Sunday, August 1, 2010

Top 6 NASCAR things learned from Pocono - The Sunoco American Red Cross Pennsylvania 500 edition.

Welcome ladies and gentlemen, this week, NASCAR finds themselves on the tricky triangle in the Pocono Mountains, Pennsylvania, at Pocono Raceway for the inaugural Truck Series shootout race and the main event, the NASCAR Sprint Cup Series race.

In every week and weekend on the NASCAR schedule, there always seems to be something that comes out that says “what were they thinking” or “damn!” and this week and weekend was no different, but what did we learn, here is the top 6 things learned from NASCAR racing at Pocono Raceway.

1. This one’s for Jack (Roush), get well soon. Greg Biffle wins a wet and wild Sunoco American Red Cross Pennsylvania 500. In a race that was filled with boredom, long drawn out green flag runs, short sprint racing, rain, red flags, scary wrecks, good racing on restarts and Jimmie Johnson dominating the race, it was one long day and I’m just glad it’s over 5 hours later. Congrats to Greg Biffle, RFR and Ford on getting back to victory lane.

2. NASCAR needs to draw a line and stick to it (policy) with what NASCAR will make public, keep private and what is “acceptable” and “unacceptable”.

Earlier this week, an AP report by Jenna Fryer talked about NASCAR secretly fining two drivers for making comments this season that they felt were detrimental to the sport or against the brand.

"NASCAR Gets Tougher To Protect Its Brand" from AP reporter Jenna Fryer.

As a NASCAR fan that has been watching this sport for about the past two decades, I have seen NASCAR transform over the years or change and for the most part for the better. I’m not a fan that typically looks to the past and say the past was better, nor do I look at the past in this case. After the latest published report, in this case secretly fining drivers for comments NASCAR felt were detrimental to the sport. NASCAR had a huge firestorm on their hands that they really don’t know how to handle.

Normally NASCAR will put out a press release out on just about everything and my email bin shows it from penalties against drivers, people who violate the substance abuse policy, results, basically almost any news, so why did NASCAR feel that fining drivers for comments that they felt were detrimental to the sport should be kept secret…

And that’s the problem I have, I don’t care about the fines, I don’t know why Ryan Newman got one, but Denny Hamlin saying races are fixed when they aren’t should get him fined, but again why do it secretly and it makes me think what else is NASCAR keeping secret that they normally would be make public? NASCAR can’t play with this, make it policy and stick to it. If you want it secret, then just say we want it secret in the future.

I am sick and tired of NASCAR drawing a line and then moving it, it’s not fair, it’s not right, it’s what turns fans off and it will hurt NASCAR in the end. NASCAR needs to stay consistent period, and this is turning me off too and that’s really hard to do.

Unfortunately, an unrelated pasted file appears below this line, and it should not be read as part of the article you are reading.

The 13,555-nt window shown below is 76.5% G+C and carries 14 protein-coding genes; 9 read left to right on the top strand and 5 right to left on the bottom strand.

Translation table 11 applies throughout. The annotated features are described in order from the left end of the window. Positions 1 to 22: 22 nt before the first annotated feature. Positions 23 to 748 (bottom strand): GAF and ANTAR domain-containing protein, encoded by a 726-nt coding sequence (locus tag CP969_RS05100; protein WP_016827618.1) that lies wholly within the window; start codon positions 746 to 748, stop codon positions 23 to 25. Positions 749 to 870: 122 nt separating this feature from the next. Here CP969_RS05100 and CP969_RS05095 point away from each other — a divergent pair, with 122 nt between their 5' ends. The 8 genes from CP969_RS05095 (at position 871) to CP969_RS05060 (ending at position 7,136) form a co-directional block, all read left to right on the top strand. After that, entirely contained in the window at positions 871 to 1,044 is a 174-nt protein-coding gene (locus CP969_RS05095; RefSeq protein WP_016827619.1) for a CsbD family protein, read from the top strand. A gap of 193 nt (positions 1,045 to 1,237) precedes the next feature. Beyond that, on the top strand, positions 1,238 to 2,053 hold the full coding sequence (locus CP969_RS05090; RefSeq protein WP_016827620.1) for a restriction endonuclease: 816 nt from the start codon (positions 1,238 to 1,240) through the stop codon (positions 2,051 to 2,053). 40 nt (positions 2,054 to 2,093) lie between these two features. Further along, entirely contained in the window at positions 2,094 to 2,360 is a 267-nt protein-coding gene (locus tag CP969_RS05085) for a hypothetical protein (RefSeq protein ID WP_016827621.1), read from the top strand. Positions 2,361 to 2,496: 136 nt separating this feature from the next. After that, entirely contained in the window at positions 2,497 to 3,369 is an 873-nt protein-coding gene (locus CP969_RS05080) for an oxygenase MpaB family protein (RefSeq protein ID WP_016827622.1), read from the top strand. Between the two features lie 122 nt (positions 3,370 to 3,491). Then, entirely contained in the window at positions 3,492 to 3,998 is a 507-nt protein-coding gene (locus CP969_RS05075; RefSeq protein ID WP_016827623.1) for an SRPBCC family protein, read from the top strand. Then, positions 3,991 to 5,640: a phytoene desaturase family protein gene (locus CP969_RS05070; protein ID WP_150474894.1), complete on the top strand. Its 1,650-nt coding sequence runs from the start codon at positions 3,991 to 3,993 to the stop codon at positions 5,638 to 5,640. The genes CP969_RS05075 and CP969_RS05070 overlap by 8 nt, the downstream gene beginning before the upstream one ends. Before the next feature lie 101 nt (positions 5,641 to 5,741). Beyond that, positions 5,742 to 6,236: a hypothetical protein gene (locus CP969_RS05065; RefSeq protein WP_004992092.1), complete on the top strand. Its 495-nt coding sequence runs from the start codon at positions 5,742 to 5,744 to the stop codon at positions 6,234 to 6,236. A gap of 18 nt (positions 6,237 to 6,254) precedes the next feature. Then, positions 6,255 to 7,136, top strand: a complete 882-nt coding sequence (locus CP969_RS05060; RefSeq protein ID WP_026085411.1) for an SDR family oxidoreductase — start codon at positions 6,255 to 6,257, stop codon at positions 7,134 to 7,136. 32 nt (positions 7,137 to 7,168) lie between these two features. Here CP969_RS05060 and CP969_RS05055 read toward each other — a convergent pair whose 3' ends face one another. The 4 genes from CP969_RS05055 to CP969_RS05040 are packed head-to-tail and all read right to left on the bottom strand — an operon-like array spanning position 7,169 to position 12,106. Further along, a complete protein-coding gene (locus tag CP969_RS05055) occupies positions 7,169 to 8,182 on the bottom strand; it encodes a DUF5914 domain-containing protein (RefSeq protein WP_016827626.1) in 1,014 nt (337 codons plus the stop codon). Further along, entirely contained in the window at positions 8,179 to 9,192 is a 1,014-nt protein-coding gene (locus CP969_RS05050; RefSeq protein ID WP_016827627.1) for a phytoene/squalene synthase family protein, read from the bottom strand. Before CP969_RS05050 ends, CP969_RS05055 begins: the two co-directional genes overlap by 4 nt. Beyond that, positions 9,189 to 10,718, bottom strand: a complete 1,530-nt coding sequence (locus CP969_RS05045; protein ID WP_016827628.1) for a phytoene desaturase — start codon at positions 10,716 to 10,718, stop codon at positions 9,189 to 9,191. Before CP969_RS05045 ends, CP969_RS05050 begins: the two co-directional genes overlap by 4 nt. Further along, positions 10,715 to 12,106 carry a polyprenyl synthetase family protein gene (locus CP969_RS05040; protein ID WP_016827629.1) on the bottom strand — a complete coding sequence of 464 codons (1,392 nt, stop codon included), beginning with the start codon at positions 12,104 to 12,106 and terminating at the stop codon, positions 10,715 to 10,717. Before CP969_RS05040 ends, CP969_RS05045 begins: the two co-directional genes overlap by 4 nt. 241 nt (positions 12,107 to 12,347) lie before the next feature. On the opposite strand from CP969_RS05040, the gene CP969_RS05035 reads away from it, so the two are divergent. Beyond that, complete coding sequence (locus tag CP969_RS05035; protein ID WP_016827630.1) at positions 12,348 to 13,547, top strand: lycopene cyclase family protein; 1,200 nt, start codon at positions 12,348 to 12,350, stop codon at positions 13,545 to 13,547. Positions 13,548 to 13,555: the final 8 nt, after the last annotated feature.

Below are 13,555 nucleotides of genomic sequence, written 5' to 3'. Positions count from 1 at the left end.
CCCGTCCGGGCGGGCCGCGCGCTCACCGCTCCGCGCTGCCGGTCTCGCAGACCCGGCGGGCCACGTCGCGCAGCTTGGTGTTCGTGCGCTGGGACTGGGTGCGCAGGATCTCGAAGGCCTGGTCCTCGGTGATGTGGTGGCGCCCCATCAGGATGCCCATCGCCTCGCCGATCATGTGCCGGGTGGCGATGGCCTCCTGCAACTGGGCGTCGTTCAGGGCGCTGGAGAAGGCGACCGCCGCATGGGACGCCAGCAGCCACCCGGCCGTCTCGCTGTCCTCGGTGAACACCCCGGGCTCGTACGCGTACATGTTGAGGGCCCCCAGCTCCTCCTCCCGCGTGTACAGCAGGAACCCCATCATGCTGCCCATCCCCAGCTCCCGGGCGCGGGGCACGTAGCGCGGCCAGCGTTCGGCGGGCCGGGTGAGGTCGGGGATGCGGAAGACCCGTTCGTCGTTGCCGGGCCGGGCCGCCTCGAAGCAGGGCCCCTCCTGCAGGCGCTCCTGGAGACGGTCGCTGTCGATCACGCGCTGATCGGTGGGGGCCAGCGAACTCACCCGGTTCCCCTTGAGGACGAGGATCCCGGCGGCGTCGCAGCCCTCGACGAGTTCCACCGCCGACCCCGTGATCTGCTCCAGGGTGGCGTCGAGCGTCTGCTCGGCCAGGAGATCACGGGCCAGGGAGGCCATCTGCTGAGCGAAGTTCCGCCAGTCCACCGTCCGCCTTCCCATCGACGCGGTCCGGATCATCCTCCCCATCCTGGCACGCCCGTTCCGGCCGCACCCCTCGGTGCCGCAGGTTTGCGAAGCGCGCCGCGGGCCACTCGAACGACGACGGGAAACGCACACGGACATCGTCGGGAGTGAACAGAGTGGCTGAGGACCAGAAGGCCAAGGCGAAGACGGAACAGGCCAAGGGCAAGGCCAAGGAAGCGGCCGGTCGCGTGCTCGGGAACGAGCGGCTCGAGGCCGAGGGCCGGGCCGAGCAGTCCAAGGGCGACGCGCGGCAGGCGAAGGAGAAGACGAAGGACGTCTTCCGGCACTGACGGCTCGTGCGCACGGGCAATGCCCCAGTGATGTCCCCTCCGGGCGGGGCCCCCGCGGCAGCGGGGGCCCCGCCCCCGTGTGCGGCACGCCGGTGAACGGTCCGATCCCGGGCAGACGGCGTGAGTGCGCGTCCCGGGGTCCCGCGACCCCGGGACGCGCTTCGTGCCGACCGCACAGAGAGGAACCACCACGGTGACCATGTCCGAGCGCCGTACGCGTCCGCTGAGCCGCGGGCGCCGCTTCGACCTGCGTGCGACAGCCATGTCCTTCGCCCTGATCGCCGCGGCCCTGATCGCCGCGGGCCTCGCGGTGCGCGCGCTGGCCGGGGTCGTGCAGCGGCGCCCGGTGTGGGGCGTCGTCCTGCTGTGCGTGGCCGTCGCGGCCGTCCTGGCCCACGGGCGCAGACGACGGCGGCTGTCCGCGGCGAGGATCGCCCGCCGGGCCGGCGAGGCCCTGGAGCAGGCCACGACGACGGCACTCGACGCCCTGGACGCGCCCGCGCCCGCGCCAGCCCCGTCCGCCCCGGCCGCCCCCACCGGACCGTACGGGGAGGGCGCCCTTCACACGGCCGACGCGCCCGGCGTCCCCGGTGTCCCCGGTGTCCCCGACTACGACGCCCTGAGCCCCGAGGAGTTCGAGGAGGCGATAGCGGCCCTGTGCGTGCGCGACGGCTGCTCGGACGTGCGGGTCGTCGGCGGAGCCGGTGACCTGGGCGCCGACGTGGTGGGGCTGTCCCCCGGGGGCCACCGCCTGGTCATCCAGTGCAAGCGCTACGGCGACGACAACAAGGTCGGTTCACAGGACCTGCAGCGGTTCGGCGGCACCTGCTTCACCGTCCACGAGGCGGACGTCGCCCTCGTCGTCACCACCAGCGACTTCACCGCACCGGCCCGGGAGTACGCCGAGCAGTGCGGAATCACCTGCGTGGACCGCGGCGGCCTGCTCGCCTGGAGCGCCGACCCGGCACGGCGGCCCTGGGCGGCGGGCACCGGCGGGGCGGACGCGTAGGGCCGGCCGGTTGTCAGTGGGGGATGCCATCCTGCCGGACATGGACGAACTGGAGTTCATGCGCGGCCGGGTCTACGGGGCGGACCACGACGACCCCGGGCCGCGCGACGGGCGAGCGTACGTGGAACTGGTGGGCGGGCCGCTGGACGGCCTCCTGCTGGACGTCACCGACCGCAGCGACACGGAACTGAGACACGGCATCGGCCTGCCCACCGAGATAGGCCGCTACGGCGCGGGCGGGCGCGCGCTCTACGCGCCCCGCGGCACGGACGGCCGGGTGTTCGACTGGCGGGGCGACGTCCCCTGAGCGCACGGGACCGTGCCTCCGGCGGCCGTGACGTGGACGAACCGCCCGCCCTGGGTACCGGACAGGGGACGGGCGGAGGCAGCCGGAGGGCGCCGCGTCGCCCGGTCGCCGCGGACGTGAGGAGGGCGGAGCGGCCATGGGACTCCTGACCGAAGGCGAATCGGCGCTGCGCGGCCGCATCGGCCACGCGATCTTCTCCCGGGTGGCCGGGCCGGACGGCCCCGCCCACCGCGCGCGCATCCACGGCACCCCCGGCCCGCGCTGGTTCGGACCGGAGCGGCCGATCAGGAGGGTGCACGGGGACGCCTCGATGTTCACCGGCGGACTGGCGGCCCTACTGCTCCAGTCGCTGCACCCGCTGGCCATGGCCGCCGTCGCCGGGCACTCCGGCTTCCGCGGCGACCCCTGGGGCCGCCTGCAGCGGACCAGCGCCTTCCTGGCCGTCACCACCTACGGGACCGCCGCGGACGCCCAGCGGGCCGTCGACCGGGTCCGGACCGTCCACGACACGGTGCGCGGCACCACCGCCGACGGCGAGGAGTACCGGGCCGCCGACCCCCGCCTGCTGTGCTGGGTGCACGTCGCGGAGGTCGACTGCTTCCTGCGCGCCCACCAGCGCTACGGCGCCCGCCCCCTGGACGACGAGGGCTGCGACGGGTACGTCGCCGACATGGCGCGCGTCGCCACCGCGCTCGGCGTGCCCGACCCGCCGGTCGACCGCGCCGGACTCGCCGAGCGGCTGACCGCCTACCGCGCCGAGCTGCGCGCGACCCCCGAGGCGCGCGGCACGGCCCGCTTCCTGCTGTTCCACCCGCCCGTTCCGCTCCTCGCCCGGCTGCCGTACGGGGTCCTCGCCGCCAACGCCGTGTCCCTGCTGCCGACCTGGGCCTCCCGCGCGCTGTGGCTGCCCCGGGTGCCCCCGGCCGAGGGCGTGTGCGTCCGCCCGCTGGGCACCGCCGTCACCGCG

3. Elliott Sadler and the Truck Series is a good match. On Saturday at Pocono raceway, the NASCAR Truck Series made their debut to my surprise with a 50 lap shootout or sprint race which was ok, but not my cup of tea. Anyway, in and among all that, Elliott Sadler took the pole and after holding off a hard charging Kasey Kahne and Matt Crafton, won his first career Truck Series race. Sadler also joined the elite club of winning in all three major series.

4. Truck Series qualifying was entertaining – and it only took one hour to complete. NASCAR decided to change qualifying for the Truck Series because of time constrains. NASCAR put 3 trucks out on the track at one time with 20 sec. between them with the slowest trucks from practice at the beginning to the fastest trucks qualifying at the end and fans didn’t have to wait hours to see who won the pole. NASCAR could use a modified format in all three series, but with only two cars or trucks on track on big tracks. Good results, just keep it fair.

5. Both Pocono Cup Series races need to be shorter – 400 miles would be a start. I’ve watched both Pocono races this weekend (Trucks and Cup Series) and while the Truck was ok, the Cup race was once again long, drawn out and at times boring. I know we are looking for some endurance races, but damn even at 400 miles would be an endurance race.

6. NASCAR and the talk of changing the 2011 schedule and chase format – need more information. During the past few weeks, NASCAR media has been talking about both the 2011 Cup Series schedule and the changes to chase and so has Brian France. The problem is Brian France didn’t release many details and with whole transparent thing, NASCAR should release a draft of the all three national series schedules and what they think they want to do with the chase and let the fans have a say openly.

The Final Lap:

Next week, NASCAR finds themselves for the second time this season at a road course, the 2.45 miles Watkins Glen International for next Sunday’s Cup Series race. I wonder if Marcos Ambrose and rebound and finally break through into victory lane before he exits that ride at season’s end. And congrats to Bobby Labonte in landing the #47 next season, it should be a good season for Bobby Labonte and hopefully he too can return to victory lane in 2011.